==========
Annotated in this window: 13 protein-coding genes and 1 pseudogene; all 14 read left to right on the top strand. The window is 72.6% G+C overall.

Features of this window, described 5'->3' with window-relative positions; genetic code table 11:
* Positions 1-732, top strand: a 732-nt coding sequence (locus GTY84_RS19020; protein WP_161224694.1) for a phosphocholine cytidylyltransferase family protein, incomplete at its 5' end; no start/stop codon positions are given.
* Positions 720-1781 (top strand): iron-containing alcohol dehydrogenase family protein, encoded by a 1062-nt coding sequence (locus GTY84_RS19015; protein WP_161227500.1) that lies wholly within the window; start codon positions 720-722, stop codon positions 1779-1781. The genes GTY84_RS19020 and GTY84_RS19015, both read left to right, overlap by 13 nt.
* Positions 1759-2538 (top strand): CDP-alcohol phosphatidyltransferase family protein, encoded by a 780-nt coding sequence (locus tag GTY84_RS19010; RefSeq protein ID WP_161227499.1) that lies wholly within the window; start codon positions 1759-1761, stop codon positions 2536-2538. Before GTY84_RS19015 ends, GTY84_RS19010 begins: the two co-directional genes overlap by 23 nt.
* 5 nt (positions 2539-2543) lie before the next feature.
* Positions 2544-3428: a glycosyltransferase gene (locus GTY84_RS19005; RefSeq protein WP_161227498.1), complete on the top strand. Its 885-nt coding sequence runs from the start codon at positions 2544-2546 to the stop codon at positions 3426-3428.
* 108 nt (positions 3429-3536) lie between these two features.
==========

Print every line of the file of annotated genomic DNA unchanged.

Annotated in this window: 13 protein-coding genes and 1 pseudogene; all 14 read left to right on the top strand. The window is 72.6% G+C overall.

Features of this window, described 5'->3' with window-relative positions; genetic code table 11:
* Positions 1-732, top strand: a 732-nt coding sequence (locus GTY84_RS19020; protein WP_161224694.1) for a phosphocholine cytidylyltransferase family protein, incomplete at its 5' end; no start/stop codon positions are given.
* Positions 720-1781 (top strand): iron-containing alcohol dehydrogenase family protein, encoded by a 1062-nt coding sequence (locus GTY84_RS19015; protein WP_161227500.1) that lies wholly within the window; start codon positions 720-722, stop codon positions 1779-1781. The genes GTY84_RS19020 and GTY84_RS19015, both read left to right, overlap by 13 nt.
* Positions 1759-2538 (top strand): CDP-alcohol phosphatidyltransferase family protein, encoded by a 780-nt coding sequence (locus tag GTY84_RS19010; RefSeq protein ID WP_161227499.1) that lies wholly within the window; start codon positions 1759-1761, stop codon positions 2536-2538. Before GTY84_RS19015 ends, GTY84_RS19010 begins: the two co-directional genes overlap by 23 nt.
* 5 nt (positions 2539-2543) lie before the next feature.
* Positions 2544-3428: a glycosyltransferase gene (locus GTY84_RS19005; RefSeq protein WP_161227498.1), complete on the top strand. Its 885-nt coding sequence runs from the start codon at positions 2544-2546 to the stop codon at positions 3426-3428.
* 108 nt (positions 3429-3536) lie between these two features.